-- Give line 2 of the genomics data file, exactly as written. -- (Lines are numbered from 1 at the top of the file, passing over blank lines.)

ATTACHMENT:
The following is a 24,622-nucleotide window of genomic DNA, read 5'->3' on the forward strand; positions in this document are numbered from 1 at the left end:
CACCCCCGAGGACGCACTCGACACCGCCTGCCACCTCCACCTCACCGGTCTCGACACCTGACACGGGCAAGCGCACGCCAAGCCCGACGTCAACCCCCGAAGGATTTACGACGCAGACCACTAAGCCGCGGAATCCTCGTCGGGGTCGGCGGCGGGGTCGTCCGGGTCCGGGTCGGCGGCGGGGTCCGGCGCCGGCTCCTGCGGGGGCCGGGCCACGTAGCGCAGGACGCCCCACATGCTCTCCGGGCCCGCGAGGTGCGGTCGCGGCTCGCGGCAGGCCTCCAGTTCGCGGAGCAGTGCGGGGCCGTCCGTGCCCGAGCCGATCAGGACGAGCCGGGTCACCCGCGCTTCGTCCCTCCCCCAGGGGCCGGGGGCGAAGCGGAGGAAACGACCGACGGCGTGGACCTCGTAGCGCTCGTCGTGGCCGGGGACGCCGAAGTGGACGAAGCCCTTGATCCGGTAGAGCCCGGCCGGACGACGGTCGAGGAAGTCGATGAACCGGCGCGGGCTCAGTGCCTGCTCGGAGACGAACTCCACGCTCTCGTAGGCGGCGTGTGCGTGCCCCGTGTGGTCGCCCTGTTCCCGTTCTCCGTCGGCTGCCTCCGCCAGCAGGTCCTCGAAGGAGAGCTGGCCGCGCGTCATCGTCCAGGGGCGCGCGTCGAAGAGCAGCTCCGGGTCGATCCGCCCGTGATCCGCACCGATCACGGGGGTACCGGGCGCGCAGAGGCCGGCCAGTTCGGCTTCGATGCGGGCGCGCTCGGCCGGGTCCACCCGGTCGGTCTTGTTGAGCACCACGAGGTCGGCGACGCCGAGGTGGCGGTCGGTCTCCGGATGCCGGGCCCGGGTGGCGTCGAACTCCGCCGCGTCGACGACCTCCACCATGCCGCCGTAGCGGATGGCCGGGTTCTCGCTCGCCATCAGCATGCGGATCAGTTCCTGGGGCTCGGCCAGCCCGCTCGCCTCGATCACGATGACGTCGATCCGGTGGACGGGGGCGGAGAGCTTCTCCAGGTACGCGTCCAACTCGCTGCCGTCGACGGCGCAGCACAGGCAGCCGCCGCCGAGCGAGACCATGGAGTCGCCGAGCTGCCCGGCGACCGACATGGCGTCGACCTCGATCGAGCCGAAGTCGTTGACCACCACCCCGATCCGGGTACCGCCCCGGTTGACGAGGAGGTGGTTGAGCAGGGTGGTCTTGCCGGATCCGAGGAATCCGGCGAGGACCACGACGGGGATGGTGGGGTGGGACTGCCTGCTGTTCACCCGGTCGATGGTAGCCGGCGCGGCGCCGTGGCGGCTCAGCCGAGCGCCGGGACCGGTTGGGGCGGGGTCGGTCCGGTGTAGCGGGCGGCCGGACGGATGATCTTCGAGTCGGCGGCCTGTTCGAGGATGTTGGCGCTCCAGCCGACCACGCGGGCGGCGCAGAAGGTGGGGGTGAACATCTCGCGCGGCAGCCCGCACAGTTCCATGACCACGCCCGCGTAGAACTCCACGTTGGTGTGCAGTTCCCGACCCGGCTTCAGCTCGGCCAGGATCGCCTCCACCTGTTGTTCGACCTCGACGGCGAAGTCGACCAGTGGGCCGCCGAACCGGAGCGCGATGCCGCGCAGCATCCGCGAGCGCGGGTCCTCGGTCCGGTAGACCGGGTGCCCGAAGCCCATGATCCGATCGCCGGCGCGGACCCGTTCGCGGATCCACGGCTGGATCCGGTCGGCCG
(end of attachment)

CACCCCCGAGGACGCACTCGACACCGCCTGCCACCTCCACCTCACCGGTCTCGACACCTGACACGGGCAAGCGCACGCCAAGCCCGACGTCAACCCCCGAAGGATTTACGACGCAGACCACTAAGCCGCGGAATCCTCGTCGGGGTCGGCGGCGGGGTCGTCCGGGTCCGGGTCGGCGGCGGGGTCCGGCGCCGGCTCCTGCGGGGGCCGGGCCACGTAGCGCAGGACGCCCCACATGCTCTCCGGGCCCGCGAGGTGCGGTCGCGGCTCGCGGCAGGCCTCCAGTTCGCGGAGCAGTGCGGGGCCGTCCGTGCCCGAGCCGATCAGGACGAGCCGGGTCACCCGCGCTTCGTCCCTCCCCCAGGGGCCGGGGGCGAAGCGGAGGAAACGACCGACGGCGTGGACCTCGTAGCGCTCGTCGTGGCCGGGGACGCCGAAGTGGACGAAGCCCTTGATCCGGTAGAGCCCGGCCGGACGACGGTCGAGGAAGTCGATGAACCGGCGCGGGCTCAGTGCCTGCTCGGAGACGAACTCCACGCTCTCGTAGGCGGCGTGTGCGTGCCCCGTGTGGTCGCCCTGTTCCCGTTCTCCGTCGGCTGCCTCCGCCAGCAGGTCCTCGAAGGAGAGCTGGCCGCGCGTCATCGTCCAGGGGCGCGCGTCGAAGAGCAGCTCCGGGTCGATCCGCCCGTGATCCGCACCGATCACGGGGGTACCGGGCGCGCAGAGGCCGGCCAGTTCGGCTTCGATGCGGGCGCGCTCGGCCGGGTCCACCCGGTCGGTCTTGTTGAGCACCACGAGGTCGGCGACGCCGAGGTGGCGGTCGGTCTCCGGATGCCGGGCCCGGGTGGCGTCGAACTCCGCCGCGTCGACGACCTCCACCATGCCGCCGTAGCGGATGGCCGGGTTCTCGCTCGCCATCAGCATGCGGATCAGTTCCTGGGGCTCGGCCAGCCCGCTCGCCTCGATCACGATGACGTCGATCCGGTGGACGGGGGCGGAGAGCTTCTCCAGGTACGCGTCCAACTCGCTGCCGTCGACGGCGCAGCACAGGCAGCCGCCGCCGAGCGAGACCATGGAGTCGCCGAGCTGCCCGGCGACCGACATGGCGTCGACCTCGATCGAGCCGAAGTCGTTGACCACCACCCCGATCCGGGTACCGCCCCGGTTGACGAGGAGGTGGTTGAGCAGGGTGGTCTTGCCGGATCCGAGGAATCCGGCGAGGACCACGACGGGGATGGTGGGGTGGGACTGCCTGCTGTTCACCCGGTCGATGGTAGCCGGCGCGGCGCCGTGGCGGCTCAGCCGAGCGCCGGGACCGGTTGGGGCGGGGTCGGTCCGGTGTAGCGGGCGGCCGGACGGATGATCTTCGAGTCGGCGGCCTGTTCGAGGATGTTGGCGCTCCAGCCGACCACGCGGGCGGCGCAGAAGGTGGGGGTGAACATCTCGCGCGGCAGCCCGCACAGTTCCATGACCACGCCCGCGTAGAACTCCACGTTGGTGTGCAGTTCCCGACCCGGCTTCAGCTCGGCCAGGATCGCCTCCACCTGTTGTTCGACCTCGACGGCGAAGTCGACCAGTGGGCCGCCGAACCGGAGCGCGATGCCGCGCAGCATCCGCGAGCGCGGGTCCTCGGTCCGGTAGACCGGGTGCCCGAAGCCCATGATCCGATCGCCGGCGCGGACCCGTTCGCGGATCCACGGCTGGATCCGGTCGGCCG